Date of Award




Document Type


Degree Name

Doctor of Philosophy (PhD)


Department of History

Content Description

1 online resource (vii, 281 pages)

Dissertation/Thesis Chair

Gerald Zahavi

Committee Members

Richard F Hamm, Carl Bon Tempo, Jeannine Chandler


Radio broadcasters

Subject Categories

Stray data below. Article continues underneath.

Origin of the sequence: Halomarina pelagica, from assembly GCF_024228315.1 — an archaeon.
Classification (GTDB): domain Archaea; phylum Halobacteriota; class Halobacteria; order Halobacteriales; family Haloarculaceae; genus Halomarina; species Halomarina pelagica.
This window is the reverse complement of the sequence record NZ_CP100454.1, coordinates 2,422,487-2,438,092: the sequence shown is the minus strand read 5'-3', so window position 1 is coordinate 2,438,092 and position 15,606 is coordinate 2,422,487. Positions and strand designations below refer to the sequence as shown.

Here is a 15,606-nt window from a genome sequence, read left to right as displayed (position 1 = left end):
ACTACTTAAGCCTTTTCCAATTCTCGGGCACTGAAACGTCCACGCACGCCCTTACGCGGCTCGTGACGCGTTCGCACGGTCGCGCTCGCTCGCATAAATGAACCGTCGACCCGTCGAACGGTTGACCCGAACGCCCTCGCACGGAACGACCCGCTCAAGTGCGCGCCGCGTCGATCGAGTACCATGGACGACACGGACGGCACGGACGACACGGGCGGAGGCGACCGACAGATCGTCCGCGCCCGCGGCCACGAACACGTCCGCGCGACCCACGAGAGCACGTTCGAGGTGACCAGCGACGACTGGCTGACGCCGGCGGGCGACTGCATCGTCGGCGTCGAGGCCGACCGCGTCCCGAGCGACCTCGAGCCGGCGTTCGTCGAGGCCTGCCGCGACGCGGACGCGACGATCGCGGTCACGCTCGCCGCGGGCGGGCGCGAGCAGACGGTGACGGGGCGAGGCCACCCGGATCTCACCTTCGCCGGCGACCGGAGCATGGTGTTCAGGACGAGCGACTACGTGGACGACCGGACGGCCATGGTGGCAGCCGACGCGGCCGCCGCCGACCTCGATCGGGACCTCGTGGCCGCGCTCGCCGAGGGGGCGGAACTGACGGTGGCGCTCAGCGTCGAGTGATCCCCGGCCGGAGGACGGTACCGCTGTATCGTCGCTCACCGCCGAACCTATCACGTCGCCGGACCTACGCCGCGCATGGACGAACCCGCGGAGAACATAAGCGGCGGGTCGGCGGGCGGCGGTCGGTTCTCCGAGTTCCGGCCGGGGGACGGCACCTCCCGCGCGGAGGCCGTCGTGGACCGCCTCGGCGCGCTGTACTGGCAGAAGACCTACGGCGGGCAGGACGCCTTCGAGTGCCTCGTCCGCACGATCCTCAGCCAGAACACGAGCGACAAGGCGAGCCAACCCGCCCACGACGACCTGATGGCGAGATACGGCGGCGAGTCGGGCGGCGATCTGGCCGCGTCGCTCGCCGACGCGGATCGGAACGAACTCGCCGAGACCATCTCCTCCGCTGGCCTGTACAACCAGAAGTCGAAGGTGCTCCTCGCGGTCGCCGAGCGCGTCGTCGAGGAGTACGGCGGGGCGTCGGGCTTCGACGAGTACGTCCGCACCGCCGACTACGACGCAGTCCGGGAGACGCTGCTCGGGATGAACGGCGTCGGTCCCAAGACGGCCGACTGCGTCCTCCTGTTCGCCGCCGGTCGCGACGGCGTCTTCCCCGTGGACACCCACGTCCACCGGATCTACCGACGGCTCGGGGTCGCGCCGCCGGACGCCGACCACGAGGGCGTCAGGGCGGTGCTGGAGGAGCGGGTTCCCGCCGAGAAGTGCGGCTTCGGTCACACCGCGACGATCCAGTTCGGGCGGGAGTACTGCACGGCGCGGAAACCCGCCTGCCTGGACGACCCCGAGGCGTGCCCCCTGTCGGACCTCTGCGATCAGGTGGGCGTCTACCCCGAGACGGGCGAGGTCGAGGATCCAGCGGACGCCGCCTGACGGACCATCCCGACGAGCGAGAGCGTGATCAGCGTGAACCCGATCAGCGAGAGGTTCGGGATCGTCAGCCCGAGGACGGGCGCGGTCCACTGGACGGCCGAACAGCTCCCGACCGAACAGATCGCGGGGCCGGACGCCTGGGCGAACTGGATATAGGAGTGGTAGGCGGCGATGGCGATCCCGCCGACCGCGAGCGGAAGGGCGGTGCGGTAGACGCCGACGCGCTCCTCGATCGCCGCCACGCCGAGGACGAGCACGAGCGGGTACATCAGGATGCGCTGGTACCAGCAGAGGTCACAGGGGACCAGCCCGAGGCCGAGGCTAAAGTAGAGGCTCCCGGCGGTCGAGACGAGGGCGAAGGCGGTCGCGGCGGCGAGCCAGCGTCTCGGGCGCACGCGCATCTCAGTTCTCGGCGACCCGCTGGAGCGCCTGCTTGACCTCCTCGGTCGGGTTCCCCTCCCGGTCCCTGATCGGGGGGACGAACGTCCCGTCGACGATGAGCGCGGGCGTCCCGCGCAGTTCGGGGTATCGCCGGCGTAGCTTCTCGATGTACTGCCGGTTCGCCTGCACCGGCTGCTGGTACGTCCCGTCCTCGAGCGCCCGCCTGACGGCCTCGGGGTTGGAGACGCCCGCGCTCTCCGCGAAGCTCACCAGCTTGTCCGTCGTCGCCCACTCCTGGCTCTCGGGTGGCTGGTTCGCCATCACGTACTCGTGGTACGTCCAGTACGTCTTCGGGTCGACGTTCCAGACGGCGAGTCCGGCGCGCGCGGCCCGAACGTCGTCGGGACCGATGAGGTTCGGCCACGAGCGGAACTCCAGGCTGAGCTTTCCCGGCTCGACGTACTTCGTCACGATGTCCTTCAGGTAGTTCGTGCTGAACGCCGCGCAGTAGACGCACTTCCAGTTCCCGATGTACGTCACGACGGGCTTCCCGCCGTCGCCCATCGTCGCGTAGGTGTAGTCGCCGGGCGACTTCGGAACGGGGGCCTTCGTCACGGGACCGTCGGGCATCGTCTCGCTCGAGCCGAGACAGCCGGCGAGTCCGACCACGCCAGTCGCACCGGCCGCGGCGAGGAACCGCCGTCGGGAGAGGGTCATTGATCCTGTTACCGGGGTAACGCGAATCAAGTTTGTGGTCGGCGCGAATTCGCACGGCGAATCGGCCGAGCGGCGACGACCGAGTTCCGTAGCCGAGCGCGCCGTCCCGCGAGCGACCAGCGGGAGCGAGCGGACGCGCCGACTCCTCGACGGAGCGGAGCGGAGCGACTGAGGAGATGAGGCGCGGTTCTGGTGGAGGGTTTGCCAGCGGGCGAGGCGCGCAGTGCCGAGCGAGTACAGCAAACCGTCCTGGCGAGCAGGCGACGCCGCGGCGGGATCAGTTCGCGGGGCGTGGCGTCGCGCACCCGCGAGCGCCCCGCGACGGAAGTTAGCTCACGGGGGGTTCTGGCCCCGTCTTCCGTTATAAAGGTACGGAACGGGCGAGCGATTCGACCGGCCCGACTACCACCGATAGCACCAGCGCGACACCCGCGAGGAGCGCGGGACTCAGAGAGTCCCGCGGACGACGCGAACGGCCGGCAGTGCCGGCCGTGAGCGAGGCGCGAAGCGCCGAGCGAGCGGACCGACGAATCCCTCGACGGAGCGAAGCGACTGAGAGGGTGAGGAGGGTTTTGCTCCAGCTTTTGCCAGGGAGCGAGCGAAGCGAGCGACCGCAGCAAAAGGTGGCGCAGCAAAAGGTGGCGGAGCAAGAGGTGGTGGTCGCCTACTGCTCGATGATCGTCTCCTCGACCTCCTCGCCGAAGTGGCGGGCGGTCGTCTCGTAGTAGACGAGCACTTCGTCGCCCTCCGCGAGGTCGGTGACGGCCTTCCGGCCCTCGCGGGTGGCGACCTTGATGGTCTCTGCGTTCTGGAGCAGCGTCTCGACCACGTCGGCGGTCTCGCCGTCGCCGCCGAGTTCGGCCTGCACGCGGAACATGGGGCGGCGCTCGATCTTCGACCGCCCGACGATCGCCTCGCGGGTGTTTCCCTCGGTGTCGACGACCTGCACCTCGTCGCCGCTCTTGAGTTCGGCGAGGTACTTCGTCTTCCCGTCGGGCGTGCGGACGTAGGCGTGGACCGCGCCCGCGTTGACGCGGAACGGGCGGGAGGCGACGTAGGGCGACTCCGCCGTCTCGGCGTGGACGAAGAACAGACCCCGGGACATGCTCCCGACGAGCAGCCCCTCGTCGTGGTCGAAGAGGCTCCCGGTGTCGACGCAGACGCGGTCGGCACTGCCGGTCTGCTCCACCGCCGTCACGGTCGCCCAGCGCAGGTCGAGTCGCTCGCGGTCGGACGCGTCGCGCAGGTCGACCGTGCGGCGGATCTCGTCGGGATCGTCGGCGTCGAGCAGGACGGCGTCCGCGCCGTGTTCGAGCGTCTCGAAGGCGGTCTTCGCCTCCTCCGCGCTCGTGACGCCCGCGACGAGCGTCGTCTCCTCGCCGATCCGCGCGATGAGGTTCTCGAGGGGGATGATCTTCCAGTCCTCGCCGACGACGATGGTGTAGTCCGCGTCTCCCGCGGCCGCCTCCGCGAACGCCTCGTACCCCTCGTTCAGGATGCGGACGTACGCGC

This dissertation examines Lowell Thomas’s 1949 trip to Tibet, its political implications, what Thomas did to raise awareness for Tibet in the US, and how he helped Tibetans over the last few decades of his life. Lowell Jackson Thomas (1892-1981) became a household name as a newsman, writer, lecturer, explorer, and entrepreneur. His passion for exploration and public speaking led him to crisscross the globe in search of his next big story. One of Thomas’s goals as an explorer was to visit Tibet. After decades of attempting to reach the mecca of travelers, he spent several weeks traveling to Lhasa with his son, Lowell Thomas, Jr., during the summer of 1949, on the eve of its invasion by communist China. Thomas and his son initially traveled to Tibet only to gather material for a new travelogue, but they became entangled in a relationship with the Tibetan people that would last for the rest of their lives.

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